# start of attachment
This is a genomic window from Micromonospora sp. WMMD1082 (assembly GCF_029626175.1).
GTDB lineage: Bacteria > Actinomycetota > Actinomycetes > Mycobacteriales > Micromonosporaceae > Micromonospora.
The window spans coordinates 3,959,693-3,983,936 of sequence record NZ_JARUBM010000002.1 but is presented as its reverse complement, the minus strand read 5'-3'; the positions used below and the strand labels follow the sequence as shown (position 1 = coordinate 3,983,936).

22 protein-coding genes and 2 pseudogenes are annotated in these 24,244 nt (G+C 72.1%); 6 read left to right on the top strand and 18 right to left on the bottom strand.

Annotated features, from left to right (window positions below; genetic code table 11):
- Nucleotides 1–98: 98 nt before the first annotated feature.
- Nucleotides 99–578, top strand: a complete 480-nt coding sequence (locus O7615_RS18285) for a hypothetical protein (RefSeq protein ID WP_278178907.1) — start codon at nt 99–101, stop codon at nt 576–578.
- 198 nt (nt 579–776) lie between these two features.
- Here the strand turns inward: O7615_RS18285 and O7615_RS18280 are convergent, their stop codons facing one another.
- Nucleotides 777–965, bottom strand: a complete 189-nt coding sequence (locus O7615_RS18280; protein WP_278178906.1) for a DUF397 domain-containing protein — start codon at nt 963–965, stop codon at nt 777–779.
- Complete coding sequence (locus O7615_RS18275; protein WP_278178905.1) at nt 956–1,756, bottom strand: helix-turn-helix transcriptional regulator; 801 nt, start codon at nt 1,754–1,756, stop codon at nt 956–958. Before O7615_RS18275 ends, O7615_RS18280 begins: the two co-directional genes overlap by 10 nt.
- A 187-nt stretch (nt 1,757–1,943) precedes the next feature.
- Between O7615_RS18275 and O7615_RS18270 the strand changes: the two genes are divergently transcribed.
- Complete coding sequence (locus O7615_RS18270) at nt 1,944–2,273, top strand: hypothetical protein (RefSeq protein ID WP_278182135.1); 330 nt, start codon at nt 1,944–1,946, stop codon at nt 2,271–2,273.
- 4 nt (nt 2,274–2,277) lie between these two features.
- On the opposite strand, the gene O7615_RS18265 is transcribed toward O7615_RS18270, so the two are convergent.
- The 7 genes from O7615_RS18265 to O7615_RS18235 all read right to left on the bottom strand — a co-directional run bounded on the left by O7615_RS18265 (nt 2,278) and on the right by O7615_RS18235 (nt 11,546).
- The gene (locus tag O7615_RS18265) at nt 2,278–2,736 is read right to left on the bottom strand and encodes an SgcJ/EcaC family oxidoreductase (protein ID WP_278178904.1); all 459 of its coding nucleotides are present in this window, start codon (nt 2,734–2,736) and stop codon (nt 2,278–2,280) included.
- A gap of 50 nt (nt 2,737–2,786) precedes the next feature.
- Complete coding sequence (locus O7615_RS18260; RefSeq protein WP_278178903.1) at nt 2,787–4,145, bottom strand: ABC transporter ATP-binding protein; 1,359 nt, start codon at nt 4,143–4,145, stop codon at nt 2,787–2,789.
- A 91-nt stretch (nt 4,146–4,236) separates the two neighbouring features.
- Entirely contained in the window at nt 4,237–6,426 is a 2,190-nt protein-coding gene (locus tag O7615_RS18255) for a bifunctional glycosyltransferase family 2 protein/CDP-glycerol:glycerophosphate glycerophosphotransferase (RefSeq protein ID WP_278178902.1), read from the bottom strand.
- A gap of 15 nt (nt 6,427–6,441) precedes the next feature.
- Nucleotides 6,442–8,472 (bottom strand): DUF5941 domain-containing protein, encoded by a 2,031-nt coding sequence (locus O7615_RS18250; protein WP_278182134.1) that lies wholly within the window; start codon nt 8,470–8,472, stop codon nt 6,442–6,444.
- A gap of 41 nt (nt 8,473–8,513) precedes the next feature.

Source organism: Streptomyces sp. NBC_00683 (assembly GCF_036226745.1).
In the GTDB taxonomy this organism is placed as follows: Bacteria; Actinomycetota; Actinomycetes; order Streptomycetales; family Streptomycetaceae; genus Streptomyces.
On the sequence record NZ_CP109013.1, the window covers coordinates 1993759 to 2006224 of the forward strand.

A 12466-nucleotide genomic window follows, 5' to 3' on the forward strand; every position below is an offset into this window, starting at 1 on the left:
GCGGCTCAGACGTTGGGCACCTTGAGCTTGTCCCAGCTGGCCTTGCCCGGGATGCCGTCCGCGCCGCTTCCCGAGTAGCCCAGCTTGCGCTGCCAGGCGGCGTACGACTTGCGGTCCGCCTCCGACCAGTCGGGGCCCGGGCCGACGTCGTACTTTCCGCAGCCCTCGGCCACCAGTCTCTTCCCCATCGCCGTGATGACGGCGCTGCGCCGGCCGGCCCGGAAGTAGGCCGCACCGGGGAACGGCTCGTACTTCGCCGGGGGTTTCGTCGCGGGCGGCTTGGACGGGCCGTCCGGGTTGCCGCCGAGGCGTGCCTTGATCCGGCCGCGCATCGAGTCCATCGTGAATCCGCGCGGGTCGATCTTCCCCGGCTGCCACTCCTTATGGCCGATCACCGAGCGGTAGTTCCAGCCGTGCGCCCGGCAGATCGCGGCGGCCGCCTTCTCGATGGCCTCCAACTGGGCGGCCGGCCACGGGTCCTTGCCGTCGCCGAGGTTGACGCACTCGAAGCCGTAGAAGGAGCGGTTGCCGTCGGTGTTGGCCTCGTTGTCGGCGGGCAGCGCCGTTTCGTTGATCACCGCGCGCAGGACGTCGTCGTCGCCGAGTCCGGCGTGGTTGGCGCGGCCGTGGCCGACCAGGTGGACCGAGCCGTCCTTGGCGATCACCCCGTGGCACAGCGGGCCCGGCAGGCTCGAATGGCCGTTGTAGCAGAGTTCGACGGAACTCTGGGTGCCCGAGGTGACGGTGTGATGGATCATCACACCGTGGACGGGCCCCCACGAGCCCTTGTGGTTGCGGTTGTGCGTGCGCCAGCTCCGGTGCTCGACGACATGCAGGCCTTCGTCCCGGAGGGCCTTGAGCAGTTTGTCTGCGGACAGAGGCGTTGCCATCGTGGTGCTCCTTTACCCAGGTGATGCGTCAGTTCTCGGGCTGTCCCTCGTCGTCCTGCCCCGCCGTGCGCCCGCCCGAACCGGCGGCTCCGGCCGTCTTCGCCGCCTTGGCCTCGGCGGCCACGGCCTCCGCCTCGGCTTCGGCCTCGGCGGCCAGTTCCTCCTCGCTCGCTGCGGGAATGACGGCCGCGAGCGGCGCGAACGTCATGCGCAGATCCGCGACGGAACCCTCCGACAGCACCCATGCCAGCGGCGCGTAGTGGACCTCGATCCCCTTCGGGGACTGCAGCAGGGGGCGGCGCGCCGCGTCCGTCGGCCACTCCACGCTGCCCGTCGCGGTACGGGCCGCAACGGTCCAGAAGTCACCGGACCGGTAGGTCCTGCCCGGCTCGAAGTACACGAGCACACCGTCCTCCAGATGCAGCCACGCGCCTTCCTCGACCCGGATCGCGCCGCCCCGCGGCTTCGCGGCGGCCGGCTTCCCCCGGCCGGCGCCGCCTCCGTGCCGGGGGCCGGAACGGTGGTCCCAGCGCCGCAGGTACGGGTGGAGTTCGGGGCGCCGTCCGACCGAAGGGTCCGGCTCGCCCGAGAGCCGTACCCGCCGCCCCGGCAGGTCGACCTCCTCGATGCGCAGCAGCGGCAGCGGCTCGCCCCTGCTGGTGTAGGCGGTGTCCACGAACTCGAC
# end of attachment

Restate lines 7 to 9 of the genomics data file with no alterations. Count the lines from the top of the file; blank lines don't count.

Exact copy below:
- Nucleotides 99–578, top strand: a complete 480-nt coding sequence (locus O7615_RS18285) for a hypothetical protein (RefSeq protein ID WP_278178907.1) — start codon at nt 99–101, stop codon at nt 576–578.
- 198 nt (nt 579–776) lie between these two features.
- Here the strand turns inward: O7615_RS18285 and O7615_RS18280 are convergent, their stop codons facing one another.